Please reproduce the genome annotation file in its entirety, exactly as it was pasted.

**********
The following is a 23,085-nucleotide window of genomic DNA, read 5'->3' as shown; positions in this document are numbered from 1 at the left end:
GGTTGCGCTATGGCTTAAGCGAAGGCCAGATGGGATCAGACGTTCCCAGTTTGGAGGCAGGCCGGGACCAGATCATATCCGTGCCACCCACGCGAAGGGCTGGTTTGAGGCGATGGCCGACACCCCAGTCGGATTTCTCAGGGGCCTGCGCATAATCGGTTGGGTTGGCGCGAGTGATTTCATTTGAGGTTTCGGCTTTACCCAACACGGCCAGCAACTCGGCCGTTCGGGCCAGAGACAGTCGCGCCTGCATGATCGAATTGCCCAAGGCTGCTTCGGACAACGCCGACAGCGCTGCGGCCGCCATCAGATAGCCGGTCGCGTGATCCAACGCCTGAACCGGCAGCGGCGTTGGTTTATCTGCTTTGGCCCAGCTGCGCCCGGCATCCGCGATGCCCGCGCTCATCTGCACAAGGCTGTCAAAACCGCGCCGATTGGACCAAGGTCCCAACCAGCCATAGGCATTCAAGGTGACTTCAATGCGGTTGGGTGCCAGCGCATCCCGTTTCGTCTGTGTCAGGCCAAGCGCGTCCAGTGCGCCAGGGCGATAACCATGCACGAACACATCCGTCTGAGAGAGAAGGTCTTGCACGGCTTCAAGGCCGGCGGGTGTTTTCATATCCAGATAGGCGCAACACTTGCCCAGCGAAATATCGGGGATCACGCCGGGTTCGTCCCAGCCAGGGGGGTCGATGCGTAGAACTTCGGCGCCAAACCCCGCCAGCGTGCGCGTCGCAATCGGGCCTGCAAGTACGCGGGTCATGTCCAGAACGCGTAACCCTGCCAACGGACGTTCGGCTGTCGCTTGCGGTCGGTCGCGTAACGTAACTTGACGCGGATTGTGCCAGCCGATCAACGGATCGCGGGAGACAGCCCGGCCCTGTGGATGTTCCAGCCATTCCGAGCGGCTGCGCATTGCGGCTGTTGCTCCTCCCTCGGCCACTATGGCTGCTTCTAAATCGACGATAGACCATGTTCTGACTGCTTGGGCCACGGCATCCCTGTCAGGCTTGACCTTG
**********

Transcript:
The following is a 23,085-nucleotide window of genomic DNA, read 5'->3' as shown; positions in this document are numbered from 1 at the left end:
GGTTGCGCTATGGCTTAAGCGAAGGCCAGATGGGATCAGACGTTCCCAGTTTGGAGGCAGGCCGGGACCAGATCATATCCGTGCCACCCACGCGAAGGGCTGGTTTGAGGCGATGGCCGACACCCCAGTCGGATTTCTCAGGGGCCTGCGCATAATCGGTTGGGTTGGCGCGAGTGATTTCATTTGAGGTTTCGGCTTTACCCAACACGGCCAGCAACTCGGCCGTTCGGGCCAGAGACAGTCGCGCCTGCATGATCGAATTGCCCAAGGCTGCTTCGGACAACGCCGACAGCGCTGCGGCCGCCATCAGATAGCCGGTCGCGTGATCCAACGCCTGAACCGGCAGCGGCGTTGGTTTATCTGCTTTGGCCCAGCTGCGCCCGGCATCCGCGATGCCCGCGCTCATCTGCACAAGGCTGTCAAAACCGCGCCGATTGGACCAAGGTCCCAACCAGCCATAGGCATTCAAGGTGACTTCAATGCGGTTGGGTGCCAGCGCATCCCGTTTCGTCTGTGTCAGGCCAAGCGCGTCCAGTGCGCCAGGGCGATAACCATGCACGAACACATCCGTCTGAGAGAGAAGGTCTTGCACGGCTTCAAGGCCGGCGGGTGTTTTCATATCCAGATAGGCGCAACACTTGCCCAGCGAAATATCGGGGATCACGCCGGGTTCGTCCCAGCCAGGGGGGTCGATGCGTAGAACTTCGGCGCCAAACCCCGCCAGCGTGCGCGTCGCAATCGGGCCTGCAAGTACGCGGGTCATGTCCAGAACGCGTAACCCTGCCAACGGACGTTCGGCTGTCGCTTGCGGTCGGTCGCGTAACGTAACTTGACGCGGATTGTGCCAGCCGATCAACGGATCGCGGGAGACAGCCCGGCCCTGTGGATGTTCCAGCCATTCCGAGCGGCTGCGCATTGCGGCTGTTGCTCCTCCCTCGGCCACTATGGCTGCTTCTAAATCGACGATAGACCATGTTCTGACTGCTTGGGCCACGGCATCCCTGTCAGGCTTGACCTTG